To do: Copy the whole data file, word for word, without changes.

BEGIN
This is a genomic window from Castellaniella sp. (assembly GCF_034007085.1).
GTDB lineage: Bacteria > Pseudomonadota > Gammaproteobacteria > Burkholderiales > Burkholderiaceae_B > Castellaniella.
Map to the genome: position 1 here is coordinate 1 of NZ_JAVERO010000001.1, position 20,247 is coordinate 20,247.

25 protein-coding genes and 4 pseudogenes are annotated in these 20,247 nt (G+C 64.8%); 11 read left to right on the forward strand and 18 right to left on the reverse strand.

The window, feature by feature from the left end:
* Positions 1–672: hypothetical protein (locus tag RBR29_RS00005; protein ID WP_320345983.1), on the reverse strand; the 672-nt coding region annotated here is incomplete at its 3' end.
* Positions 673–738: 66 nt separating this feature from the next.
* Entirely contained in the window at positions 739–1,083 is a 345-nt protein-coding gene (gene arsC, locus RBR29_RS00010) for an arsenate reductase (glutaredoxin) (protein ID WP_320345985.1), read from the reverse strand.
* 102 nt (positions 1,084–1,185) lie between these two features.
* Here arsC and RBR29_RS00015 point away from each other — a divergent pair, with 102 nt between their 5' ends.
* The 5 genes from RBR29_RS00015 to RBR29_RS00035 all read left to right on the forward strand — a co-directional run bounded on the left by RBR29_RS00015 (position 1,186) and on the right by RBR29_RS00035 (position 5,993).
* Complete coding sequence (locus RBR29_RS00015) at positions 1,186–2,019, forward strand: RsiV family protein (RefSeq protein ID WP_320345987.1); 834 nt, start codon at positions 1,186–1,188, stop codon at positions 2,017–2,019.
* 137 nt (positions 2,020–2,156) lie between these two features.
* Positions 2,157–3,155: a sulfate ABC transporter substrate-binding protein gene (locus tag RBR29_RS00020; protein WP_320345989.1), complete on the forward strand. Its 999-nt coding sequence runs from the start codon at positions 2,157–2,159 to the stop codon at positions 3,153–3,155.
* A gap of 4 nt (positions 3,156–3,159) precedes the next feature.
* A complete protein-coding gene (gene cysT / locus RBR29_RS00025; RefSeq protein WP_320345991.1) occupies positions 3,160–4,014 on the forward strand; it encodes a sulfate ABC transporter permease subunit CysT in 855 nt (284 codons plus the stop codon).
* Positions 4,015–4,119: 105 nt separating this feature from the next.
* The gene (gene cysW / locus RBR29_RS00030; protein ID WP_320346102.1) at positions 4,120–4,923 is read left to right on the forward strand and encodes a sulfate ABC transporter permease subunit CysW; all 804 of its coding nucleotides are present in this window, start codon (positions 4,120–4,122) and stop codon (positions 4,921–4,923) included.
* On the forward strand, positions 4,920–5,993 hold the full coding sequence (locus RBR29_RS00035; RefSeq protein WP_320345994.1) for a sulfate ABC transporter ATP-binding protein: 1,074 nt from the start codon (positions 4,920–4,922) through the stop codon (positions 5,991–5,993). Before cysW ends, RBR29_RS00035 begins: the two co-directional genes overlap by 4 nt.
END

This is a genomic window from Castellaniella sp. (assembly GCF_034007085.1).
GTDB lineage: Bacteria > Pseudomonadota > Gammaproteobacteria > Burkholderiales > Burkholderiaceae_B > Castellaniella.
Map to the genome: position 1 here is coordinate 1 of NZ_JAVERO010000001.1, position 20,247 is coordinate 20,247.

25 protein-coding genes and 4 pseudogenes are annotated in these 20,247 nt (G+C 64.8%); 11 read left to right on the forward strand and 18 right to left on the reverse strand.

The window, feature by feature from the left end:
* Positions 1–672: hypothetical protein (locus tag RBR29_RS00005; protein ID WP_320345983.1), on the reverse strand; the 672-nt coding region annotated here is incomplete at its 3' end.
* Positions 673–738: 66 nt separating this feature from the next.
* Entirely contained in the window at positions 739–1,083 is a 345-nt protein-coding gene (gene arsC, locus RBR29_RS00010) for an arsenate reductase (glutaredoxin) (protein ID WP_320345985.1), read from the reverse strand.
* 102 nt (positions 1,084–1,185) lie between these two features.
* Here arsC and RBR29_RS00015 point away from each other — a divergent pair, with 102 nt between their 5' ends.
* The 5 genes from RBR29_RS00015 to RBR29_RS00035 all read left to right on the forward strand — a co-directional run bounded on the left by RBR29_RS00015 (position 1,186) and on the right by RBR29_RS00035 (position 5,993).
* Complete coding sequence (locus RBR29_RS00015) at positions 1,186–2,019, forward strand: RsiV family protein (RefSeq protein ID WP_320345987.1); 834 nt, start codon at positions 1,186–1,188, stop codon at positions 2,017–2,019.
* 137 nt (positions 2,020–2,156) lie between these two features.
* Positions 2,157–3,155: a sulfate ABC transporter substrate-binding protein gene (locus tag RBR29_RS00020; protein WP_320345989.1), complete on the forward strand. Its 999-nt coding sequence runs from the start codon at positions 2,157–2,159 to the stop codon at positions 3,153–3,155.
* A gap of 4 nt (positions 3,156–3,159) precedes the next feature.
* A complete protein-coding gene (gene cysT / locus RBR29_RS00025; RefSeq protein WP_320345991.1) occupies positions 3,160–4,014 on the forward strand; it encodes a sulfate ABC transporter permease subunit CysT in 855 nt (284 codons plus the stop codon).
* Positions 4,015–4,119: 105 nt separating this feature from the next.
* The gene (gene cysW / locus RBR29_RS00030; protein ID WP_320346102.1) at positions 4,120–4,923 is read left to right on the forward strand and encodes a sulfate ABC transporter permease subunit CysW; all 804 of its coding nucleotides are present in this window, start codon (positions 4,120–4,122) and stop codon (positions 4,921–4,923) included.
* On the forward strand, positions 4,920–5,993 hold the full coding sequence (locus RBR29_RS00035; RefSeq protein WP_320345994.1) for a sulfate ABC transporter ATP-binding protein: 1,074 nt from the start codon (positions 4,920–4,922) through the stop codon (positions 5,991–5,993). Before cysW ends, RBR29_RS00035 begins: the two co-directional genes overlap by 4 nt.